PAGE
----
That's right. I'm going to quit talking about how hard it is for me to get the elk meat out. I like elk hunting too much, and i'll keep doing it until I can't get out of bed anymore. Or a bear eats me. Whichever comes first.
I figured out a few years ago that as much as I enjoy hunting I hated the pack out even more. Since that time I have taken 4 or 5 elk with the furthest pack being about 200 yards to a road that I could get my 4 wheeler to. This last year it took me 3 days to find the herd that I like to hunt and those elk refused to come out of the drainage that they were in. If I would of shot one it would of been about a mile pack so I didn't shoot one. But then when I look in my freezer I also figure that I gave away too much elk meat last year and need to get another one this year even if I do have to pack it out.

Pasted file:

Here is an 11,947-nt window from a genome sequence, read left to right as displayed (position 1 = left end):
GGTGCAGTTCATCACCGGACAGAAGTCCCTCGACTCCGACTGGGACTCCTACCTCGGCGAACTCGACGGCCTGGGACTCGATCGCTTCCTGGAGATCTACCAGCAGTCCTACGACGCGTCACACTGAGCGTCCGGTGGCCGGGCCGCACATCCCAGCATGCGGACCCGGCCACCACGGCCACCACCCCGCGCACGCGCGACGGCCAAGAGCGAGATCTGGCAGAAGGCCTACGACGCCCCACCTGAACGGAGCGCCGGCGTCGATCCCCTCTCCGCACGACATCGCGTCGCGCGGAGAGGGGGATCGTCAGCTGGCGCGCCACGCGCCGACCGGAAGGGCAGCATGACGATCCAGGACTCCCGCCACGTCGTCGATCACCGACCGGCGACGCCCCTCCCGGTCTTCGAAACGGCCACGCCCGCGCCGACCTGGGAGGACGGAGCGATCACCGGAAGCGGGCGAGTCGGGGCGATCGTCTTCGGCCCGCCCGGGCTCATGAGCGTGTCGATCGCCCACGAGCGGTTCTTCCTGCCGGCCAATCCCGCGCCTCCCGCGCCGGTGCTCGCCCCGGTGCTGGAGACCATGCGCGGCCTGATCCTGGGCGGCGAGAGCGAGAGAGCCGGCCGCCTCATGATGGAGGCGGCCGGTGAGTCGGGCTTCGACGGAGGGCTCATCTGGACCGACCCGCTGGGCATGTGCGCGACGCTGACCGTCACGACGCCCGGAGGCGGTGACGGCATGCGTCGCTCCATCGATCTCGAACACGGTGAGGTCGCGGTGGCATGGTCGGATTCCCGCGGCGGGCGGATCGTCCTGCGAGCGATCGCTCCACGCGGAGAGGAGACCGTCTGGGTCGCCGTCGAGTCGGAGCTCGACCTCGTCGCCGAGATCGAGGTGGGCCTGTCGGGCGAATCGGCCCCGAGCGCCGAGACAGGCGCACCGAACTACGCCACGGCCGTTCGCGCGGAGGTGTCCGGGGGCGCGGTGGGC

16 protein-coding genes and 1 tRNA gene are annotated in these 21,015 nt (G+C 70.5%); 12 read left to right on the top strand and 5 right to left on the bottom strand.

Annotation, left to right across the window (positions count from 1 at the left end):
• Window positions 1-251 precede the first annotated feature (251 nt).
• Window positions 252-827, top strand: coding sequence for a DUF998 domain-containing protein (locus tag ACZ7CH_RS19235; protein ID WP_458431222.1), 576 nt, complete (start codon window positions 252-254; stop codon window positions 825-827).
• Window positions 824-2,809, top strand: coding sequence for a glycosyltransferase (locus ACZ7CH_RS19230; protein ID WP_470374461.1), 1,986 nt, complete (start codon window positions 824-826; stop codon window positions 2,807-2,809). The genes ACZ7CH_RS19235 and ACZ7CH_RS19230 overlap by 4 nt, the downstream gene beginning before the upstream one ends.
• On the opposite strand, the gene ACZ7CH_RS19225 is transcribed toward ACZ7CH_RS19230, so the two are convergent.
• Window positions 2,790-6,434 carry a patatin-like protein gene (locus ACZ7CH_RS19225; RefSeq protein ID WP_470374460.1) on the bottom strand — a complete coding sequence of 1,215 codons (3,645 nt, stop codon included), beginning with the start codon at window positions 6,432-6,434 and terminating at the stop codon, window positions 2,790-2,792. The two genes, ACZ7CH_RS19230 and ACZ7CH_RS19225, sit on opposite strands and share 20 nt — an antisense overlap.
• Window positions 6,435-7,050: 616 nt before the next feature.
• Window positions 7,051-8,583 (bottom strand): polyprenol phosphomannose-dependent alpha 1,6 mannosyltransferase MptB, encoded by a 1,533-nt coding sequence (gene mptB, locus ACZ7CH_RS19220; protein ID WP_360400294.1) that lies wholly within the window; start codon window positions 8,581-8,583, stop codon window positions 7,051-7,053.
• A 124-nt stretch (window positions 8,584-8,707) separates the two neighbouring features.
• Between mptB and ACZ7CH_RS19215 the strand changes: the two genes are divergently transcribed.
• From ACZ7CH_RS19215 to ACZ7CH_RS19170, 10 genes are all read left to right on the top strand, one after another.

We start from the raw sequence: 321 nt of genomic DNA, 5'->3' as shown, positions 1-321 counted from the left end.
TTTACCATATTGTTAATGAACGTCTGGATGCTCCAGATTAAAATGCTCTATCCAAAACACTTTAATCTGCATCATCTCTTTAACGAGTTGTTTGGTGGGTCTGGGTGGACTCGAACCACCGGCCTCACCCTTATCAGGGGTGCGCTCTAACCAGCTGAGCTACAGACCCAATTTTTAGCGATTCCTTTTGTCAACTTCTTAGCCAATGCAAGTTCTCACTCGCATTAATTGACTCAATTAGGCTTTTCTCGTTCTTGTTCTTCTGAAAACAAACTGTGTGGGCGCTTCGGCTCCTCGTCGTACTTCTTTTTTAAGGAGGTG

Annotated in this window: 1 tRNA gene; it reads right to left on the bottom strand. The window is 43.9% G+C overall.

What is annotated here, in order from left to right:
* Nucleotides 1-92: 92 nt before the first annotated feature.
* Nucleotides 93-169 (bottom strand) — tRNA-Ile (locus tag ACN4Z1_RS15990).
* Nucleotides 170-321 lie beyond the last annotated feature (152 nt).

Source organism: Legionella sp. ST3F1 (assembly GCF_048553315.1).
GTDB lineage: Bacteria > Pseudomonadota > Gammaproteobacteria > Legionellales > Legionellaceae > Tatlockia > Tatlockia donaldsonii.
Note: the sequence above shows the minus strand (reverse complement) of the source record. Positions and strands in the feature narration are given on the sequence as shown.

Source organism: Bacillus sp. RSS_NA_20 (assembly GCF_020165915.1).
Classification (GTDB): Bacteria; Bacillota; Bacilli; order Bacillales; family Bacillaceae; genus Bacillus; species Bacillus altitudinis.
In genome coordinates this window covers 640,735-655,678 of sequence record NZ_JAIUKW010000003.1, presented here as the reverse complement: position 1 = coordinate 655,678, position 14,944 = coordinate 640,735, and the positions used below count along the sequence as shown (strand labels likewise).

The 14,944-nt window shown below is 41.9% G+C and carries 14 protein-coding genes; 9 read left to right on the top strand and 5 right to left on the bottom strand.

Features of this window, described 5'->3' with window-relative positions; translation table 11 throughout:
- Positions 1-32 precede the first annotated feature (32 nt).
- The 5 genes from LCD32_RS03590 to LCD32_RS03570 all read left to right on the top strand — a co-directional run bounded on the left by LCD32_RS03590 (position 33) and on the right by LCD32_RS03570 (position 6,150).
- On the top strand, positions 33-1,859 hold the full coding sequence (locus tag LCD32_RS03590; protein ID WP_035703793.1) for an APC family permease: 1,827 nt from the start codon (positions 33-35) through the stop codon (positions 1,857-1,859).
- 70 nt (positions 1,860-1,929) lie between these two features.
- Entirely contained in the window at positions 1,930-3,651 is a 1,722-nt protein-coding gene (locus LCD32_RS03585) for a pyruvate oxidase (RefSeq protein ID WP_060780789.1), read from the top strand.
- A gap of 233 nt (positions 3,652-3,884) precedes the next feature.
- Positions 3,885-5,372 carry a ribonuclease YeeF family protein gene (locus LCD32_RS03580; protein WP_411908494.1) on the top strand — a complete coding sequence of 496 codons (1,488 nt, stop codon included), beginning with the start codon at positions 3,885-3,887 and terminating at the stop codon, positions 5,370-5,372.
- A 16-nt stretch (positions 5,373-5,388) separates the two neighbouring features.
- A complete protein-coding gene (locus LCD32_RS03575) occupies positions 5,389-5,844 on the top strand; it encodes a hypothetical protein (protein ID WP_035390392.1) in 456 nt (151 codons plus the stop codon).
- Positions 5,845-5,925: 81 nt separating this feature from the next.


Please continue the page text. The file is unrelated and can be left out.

this is the reason i have been on the elk hunts i have been on, since i have only drawn a cow tag of my own and have yet to pull a bull tag. the only bull hunts i have taken part in have been family members and freinds hunts. usually when one gets a tag, 2 or 3 others go along for the pack out and to enjoy the hunt as well. better belive when i draw my tag im gonna have a handfull of freinds in camp waitin for the good word to lace up they're boots and grab a fram pack.
First make sure your gun is safe, remove the bolt and clean your barrel from the chamber to the end of muzzle. Clean the barrel using butchers bore shine until a patch comes out white. Run a total of 5 separate patches soaked with denatured alcohol through the bore and let dry for 30 minutes. Insert a cleaning rod with a jag and a dry patch into the neck of the chamber. Make sure it will stay there through the next process. Now using another cleaning rod, install a patch that has been coated...